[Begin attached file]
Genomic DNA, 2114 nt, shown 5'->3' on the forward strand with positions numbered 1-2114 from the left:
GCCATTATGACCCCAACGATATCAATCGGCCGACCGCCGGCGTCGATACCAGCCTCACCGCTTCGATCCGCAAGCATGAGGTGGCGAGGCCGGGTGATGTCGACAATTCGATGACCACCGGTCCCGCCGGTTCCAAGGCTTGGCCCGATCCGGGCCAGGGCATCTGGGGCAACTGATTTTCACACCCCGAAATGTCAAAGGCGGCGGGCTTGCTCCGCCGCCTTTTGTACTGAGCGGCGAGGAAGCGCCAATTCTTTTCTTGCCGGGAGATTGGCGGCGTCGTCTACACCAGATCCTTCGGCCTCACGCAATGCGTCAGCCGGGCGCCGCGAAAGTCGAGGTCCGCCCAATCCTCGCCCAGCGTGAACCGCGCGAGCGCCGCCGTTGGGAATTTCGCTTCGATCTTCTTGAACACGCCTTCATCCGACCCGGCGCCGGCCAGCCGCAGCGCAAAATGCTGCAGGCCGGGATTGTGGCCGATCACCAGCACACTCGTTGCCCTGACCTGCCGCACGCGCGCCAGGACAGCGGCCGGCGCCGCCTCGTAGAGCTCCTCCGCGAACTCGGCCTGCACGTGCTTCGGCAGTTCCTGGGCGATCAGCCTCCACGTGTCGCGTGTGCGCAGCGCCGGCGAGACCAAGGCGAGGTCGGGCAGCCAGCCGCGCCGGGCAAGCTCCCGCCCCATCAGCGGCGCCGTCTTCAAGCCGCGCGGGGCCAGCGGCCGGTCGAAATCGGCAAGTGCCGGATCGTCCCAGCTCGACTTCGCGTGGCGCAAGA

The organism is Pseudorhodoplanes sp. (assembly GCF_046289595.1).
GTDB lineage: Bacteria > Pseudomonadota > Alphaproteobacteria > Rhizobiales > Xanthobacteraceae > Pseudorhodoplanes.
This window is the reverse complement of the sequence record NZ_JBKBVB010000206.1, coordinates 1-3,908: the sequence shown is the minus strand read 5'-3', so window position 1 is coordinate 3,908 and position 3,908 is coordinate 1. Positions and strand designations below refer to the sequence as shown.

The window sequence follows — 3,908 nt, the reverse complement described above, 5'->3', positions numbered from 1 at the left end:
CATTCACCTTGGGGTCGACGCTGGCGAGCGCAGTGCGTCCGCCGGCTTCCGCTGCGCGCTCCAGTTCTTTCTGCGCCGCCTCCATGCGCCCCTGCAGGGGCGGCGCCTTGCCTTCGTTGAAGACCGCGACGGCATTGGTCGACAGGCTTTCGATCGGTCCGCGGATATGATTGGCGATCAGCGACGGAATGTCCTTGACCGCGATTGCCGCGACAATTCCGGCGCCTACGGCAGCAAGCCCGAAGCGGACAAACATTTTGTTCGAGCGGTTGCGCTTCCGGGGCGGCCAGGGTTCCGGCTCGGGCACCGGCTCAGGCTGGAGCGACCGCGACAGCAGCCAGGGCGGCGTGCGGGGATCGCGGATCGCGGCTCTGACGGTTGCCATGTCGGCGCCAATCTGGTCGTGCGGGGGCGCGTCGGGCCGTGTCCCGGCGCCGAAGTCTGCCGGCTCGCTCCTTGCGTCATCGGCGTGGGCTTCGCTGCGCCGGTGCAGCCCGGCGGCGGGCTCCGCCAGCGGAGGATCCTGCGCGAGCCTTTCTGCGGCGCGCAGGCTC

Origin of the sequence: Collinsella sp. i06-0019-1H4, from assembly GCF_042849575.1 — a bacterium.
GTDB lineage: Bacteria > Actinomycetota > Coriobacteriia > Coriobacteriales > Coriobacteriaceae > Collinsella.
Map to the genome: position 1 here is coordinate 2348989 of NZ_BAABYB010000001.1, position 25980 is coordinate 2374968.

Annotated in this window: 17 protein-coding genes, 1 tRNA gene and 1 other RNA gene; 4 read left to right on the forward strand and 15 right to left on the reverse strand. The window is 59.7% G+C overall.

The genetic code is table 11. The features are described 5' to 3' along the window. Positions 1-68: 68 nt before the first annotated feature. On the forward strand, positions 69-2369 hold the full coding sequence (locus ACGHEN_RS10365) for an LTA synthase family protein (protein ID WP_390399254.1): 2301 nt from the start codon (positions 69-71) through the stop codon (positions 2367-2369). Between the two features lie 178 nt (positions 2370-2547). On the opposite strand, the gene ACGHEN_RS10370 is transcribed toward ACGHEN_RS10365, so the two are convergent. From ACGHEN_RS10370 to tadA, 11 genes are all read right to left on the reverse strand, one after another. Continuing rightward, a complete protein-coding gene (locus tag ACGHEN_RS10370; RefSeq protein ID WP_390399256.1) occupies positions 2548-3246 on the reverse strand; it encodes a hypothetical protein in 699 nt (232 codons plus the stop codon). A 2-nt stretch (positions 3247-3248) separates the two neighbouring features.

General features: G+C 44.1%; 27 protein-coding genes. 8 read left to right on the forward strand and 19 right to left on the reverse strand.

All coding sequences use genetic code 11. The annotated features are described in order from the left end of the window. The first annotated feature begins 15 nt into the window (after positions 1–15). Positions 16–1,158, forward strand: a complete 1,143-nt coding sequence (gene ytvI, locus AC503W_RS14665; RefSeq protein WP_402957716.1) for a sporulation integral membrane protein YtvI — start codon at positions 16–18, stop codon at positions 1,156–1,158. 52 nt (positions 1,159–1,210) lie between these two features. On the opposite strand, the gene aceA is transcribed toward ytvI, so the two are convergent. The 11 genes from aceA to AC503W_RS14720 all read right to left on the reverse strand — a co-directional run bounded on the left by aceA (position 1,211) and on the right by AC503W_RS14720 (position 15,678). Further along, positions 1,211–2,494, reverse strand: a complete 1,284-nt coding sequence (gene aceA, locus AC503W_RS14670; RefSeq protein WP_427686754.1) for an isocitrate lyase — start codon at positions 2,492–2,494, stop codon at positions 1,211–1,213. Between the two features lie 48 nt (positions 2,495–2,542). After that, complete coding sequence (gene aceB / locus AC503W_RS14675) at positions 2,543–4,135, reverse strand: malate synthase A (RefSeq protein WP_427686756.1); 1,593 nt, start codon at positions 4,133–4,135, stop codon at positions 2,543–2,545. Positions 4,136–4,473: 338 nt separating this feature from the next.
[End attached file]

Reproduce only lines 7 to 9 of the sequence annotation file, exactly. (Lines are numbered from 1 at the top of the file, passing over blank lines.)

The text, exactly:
CATTCACCTTGGGGTCGACGCTGGCGAGCGCAGTGCGTCCGCCGGCTTCCGCTGCGCGCTCCAGTTCTTTCTGCGCCGCCTCCATGCGCCCCTGCAGGGGCGGCGCCTTGCCTTCGTTGAAGACCGCGACGGCATTGGTCGACAGGCTTTCGATCGGTCCGCGGATATGATTGGCGATCAGCGACGGAATGTCCTTGACCGCGATTGCCGCGACAATTCCGGCGCCTACGGCAGCAAGCCCGAAGCGGACAAACATTTTGTTCGAGCGGTTGCGCTTCCGGGGCGGCCAGGGTTCCGGCTCGGGCACCGGCTCAGGCTGGAGCGACCGCGACAGCAGCCAGGGCGGCGTGCGGGGATCGCGGATCGCGGCTCTGACGGTTGCCATGTCGGCGCCAATCTGGTCGTGCGGGGGCGCGTCGGGCCGTGTCCCGGCGCCGAAGTCTGCCGGCTCGCTCCTTGCGTCATCGGCGTGGGCTTCGCTGCGCCGGTGCAGCCCGGCGGCGGGCTCCGCCAGCGGAGGATCCTGCGCGAGCCTTTCTGCGGCGCGCAGGCTC

Origin of the sequence: Collinsella sp. i06-0019-1H4, from assembly GCF_042849575.1 — a bacterium.
GTDB lineage: Bacteria > Actinomycetota > Coriobacteriia > Coriobacteriales > Coriobacteriaceae > Collinsella.